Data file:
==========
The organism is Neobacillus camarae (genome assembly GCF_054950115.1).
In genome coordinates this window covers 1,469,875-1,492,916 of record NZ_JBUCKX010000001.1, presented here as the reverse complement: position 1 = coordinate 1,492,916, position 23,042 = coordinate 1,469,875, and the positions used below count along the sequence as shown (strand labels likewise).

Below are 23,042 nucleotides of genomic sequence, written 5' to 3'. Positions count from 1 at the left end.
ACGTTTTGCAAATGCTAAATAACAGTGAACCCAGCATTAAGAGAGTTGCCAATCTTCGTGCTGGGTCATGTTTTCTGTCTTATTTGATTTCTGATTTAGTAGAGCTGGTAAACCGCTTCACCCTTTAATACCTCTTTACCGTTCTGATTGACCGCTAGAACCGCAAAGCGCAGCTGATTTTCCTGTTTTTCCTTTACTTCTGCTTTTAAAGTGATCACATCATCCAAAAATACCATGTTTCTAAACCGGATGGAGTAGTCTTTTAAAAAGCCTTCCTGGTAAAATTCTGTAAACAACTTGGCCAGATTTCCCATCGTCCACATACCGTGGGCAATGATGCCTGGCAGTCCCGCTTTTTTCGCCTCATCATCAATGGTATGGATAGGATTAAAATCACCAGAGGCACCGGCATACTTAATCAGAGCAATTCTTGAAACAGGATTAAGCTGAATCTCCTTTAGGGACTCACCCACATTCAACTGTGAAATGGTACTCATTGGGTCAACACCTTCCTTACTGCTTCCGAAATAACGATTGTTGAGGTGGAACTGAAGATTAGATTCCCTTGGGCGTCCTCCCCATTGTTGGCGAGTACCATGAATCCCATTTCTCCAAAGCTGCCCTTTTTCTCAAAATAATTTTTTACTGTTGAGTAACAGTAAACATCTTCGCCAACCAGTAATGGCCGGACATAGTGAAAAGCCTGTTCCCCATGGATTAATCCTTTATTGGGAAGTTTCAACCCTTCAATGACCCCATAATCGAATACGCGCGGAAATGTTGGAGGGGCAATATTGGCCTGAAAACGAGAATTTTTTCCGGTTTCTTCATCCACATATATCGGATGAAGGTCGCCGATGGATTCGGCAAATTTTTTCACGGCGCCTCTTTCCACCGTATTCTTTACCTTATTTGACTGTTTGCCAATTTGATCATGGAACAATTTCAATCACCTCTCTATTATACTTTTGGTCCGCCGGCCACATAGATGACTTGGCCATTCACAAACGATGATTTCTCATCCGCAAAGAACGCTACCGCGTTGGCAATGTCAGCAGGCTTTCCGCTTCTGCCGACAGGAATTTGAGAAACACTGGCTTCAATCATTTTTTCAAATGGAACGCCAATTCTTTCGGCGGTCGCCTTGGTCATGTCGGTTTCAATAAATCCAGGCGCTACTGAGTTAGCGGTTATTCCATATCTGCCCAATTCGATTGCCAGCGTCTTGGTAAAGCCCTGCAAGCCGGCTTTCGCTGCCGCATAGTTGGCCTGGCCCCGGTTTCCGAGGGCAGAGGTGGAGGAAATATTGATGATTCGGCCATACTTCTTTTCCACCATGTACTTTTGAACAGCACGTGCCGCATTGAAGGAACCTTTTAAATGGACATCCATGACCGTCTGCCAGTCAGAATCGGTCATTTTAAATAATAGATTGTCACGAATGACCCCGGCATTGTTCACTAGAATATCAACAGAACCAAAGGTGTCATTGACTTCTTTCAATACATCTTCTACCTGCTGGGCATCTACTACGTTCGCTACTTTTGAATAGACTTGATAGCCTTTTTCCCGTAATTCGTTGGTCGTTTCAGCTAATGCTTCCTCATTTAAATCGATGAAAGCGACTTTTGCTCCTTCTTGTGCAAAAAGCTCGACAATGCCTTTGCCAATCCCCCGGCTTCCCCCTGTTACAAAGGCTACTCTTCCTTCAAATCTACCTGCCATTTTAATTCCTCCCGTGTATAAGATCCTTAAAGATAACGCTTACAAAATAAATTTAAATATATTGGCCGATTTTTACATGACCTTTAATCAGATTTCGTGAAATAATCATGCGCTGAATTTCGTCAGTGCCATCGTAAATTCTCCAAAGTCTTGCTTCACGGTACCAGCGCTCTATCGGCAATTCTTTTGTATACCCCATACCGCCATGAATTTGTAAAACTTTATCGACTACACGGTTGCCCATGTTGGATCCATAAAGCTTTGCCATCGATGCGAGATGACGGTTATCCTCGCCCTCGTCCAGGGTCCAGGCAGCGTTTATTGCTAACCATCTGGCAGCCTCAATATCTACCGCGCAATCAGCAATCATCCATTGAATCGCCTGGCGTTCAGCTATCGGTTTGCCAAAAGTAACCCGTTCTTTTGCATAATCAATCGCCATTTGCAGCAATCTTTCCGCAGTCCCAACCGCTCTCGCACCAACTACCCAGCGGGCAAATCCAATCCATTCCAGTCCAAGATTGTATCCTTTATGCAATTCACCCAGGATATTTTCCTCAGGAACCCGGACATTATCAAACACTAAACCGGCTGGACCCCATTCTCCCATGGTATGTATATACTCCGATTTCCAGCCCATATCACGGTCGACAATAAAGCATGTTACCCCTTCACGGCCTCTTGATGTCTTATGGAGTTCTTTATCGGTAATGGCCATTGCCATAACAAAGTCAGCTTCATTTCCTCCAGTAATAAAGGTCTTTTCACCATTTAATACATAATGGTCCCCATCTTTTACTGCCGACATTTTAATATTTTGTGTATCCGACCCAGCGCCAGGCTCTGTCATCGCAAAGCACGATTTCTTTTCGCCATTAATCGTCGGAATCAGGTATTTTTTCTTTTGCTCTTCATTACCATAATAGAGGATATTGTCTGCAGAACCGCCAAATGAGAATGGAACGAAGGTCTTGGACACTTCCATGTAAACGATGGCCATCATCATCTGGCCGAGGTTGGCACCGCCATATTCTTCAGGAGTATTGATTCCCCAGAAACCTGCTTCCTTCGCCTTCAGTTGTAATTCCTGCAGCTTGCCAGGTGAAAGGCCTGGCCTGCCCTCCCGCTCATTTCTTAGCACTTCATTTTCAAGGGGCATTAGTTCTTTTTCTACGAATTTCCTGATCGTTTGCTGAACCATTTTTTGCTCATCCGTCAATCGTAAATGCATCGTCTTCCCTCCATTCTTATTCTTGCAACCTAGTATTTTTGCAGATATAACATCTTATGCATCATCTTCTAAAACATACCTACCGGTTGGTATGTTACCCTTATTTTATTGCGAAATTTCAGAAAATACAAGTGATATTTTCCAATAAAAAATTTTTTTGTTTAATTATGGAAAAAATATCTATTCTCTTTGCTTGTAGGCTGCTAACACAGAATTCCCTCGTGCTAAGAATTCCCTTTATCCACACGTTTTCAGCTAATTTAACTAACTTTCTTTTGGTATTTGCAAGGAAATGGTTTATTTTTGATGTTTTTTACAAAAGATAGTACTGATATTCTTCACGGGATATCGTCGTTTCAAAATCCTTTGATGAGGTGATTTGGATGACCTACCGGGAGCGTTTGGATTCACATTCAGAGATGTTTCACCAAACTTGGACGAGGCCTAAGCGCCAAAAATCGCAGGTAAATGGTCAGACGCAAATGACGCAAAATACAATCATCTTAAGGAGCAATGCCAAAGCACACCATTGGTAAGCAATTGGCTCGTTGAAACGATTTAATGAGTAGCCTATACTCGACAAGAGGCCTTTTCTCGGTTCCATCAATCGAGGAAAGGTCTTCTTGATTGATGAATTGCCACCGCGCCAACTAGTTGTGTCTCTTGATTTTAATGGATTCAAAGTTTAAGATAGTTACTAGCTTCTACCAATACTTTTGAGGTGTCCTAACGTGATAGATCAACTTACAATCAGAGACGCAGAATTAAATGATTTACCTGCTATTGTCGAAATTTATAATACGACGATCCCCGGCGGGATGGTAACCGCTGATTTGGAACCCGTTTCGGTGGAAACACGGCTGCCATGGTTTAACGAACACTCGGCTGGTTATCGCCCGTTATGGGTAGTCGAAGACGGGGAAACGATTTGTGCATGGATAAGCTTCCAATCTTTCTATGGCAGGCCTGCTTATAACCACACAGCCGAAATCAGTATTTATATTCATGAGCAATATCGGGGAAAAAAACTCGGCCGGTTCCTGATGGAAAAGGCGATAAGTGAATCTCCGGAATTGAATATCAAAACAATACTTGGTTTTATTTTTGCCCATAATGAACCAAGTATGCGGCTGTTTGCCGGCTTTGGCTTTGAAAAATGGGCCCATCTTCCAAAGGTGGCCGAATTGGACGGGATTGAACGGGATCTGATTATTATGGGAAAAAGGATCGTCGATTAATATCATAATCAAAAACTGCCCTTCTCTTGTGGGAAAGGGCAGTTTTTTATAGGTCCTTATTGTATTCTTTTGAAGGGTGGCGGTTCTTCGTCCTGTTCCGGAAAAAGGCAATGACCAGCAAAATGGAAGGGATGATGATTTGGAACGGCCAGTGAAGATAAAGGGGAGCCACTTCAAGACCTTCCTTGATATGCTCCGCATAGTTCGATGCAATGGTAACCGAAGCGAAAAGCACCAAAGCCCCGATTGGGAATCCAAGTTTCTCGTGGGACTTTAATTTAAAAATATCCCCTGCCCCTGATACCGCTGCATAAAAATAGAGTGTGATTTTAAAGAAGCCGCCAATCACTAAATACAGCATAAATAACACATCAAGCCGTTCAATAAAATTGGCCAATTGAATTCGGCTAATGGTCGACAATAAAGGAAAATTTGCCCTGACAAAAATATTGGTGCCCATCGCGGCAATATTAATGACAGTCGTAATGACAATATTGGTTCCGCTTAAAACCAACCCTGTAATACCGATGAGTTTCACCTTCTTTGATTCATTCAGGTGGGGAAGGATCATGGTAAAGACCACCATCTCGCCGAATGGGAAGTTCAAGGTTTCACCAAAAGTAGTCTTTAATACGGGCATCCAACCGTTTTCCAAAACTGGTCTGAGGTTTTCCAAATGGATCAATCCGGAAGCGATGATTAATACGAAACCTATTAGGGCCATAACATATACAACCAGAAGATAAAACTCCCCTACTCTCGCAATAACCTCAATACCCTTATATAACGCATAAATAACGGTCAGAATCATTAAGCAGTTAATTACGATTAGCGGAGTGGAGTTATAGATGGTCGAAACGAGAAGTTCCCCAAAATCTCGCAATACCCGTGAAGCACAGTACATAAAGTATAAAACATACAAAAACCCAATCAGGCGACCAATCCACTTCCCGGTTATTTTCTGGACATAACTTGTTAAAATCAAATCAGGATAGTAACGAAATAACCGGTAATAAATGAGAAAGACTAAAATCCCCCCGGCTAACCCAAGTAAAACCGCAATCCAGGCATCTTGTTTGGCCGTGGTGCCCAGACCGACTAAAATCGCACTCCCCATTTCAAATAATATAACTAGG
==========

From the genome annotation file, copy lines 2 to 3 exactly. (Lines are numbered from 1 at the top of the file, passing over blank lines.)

In genome coordinates this window covers 1,469,875-1,492,916 of record NZ_JBUCKX010000001.1, presented here as the reverse complement: position 1 = coordinate 1,492,916, position 23,042 = coordinate 1,469,875, and the positions used below count along the sequence as shown (strand labels likewise).

Below are 23,042 nucleotides of genomic sequence, written 5' to 3'. Positions count from 1 at the left end.